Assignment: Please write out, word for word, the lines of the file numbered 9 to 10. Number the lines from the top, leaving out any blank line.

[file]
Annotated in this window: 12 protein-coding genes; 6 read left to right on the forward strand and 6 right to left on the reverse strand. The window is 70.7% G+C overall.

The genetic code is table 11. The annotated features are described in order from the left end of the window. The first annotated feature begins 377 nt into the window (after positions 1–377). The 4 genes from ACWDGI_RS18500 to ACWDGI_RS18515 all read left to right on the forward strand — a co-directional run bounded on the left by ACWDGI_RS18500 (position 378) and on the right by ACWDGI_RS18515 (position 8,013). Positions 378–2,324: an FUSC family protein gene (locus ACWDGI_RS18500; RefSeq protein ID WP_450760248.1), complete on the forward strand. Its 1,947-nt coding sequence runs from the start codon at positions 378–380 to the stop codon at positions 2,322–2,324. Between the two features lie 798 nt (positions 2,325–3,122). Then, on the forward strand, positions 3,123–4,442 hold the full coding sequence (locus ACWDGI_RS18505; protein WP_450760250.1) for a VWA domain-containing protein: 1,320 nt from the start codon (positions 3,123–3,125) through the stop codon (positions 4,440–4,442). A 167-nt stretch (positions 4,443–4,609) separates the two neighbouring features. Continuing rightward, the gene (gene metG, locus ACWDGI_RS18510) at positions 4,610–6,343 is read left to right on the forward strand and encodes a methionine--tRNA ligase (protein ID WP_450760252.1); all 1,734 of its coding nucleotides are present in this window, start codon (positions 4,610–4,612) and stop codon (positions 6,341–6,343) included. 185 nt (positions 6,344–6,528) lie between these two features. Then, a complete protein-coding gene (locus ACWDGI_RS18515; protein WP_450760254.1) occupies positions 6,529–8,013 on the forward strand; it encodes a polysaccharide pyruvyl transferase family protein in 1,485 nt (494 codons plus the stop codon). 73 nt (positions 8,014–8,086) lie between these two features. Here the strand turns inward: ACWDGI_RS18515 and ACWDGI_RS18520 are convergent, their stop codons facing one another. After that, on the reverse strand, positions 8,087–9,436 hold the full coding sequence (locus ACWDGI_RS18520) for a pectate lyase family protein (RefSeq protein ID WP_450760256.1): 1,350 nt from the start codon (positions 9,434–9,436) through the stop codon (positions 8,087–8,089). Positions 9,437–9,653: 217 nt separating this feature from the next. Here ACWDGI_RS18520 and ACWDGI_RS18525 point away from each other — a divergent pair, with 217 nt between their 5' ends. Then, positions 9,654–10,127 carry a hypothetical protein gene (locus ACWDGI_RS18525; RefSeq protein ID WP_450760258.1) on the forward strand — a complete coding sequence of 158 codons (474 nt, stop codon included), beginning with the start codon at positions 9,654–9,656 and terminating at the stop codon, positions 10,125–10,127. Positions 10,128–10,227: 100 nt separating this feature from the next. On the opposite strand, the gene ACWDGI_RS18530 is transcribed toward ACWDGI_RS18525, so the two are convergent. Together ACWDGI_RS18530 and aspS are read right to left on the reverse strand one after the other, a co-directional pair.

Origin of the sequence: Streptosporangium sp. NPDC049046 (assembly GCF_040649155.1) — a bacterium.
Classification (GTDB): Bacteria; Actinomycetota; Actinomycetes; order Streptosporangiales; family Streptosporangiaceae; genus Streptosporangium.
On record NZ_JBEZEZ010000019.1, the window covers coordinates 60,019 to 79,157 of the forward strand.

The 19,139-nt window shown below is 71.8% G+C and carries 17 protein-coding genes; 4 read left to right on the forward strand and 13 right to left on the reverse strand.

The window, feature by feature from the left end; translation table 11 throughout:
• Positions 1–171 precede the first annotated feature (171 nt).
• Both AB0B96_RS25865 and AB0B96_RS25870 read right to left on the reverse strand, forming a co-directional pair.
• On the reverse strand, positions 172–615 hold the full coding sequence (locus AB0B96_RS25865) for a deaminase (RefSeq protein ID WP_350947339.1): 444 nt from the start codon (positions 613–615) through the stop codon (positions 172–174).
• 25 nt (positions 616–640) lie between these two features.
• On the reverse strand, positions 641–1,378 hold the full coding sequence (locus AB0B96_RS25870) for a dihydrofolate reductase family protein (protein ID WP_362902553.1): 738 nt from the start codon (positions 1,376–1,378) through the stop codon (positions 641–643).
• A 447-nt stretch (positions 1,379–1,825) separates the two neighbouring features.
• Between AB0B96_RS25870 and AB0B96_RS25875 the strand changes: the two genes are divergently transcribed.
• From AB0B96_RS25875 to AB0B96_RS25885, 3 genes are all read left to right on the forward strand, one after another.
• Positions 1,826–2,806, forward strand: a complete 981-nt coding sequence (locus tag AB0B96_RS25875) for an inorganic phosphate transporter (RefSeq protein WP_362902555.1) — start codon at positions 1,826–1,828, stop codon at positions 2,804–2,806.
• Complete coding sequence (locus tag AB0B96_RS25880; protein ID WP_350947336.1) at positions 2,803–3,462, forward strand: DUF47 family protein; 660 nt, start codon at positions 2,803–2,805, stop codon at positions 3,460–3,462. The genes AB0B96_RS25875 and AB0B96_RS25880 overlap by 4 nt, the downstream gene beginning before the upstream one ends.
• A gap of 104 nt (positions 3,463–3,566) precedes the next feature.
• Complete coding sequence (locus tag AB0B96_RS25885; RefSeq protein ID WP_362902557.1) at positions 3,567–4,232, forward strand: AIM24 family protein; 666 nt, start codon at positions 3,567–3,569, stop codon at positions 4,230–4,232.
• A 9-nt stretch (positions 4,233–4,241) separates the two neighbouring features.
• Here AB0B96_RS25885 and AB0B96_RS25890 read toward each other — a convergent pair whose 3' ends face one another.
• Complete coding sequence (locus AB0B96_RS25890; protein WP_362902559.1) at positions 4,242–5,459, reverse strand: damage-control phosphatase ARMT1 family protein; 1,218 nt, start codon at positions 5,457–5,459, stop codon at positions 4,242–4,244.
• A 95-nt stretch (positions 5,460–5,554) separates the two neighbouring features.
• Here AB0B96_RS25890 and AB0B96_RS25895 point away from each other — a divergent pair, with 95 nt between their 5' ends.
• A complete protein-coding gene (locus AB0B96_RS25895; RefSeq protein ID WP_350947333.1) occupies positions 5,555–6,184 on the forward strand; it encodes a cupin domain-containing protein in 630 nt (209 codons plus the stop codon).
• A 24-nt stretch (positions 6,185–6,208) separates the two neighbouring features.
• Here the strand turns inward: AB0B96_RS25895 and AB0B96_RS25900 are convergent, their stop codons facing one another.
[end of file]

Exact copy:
• Both AB0B96_RS25865 and AB0B96_RS25870 read right to left on the reverse strand, forming a co-directional pair.
• On the reverse strand, positions 172–615 hold the full coding sequence (locus AB0B96_RS25865) for a deaminase (RefSeq protein ID WP_350947339.1): 444 nt from the start codon (positions 613–615) through the stop codon (positions 172–174).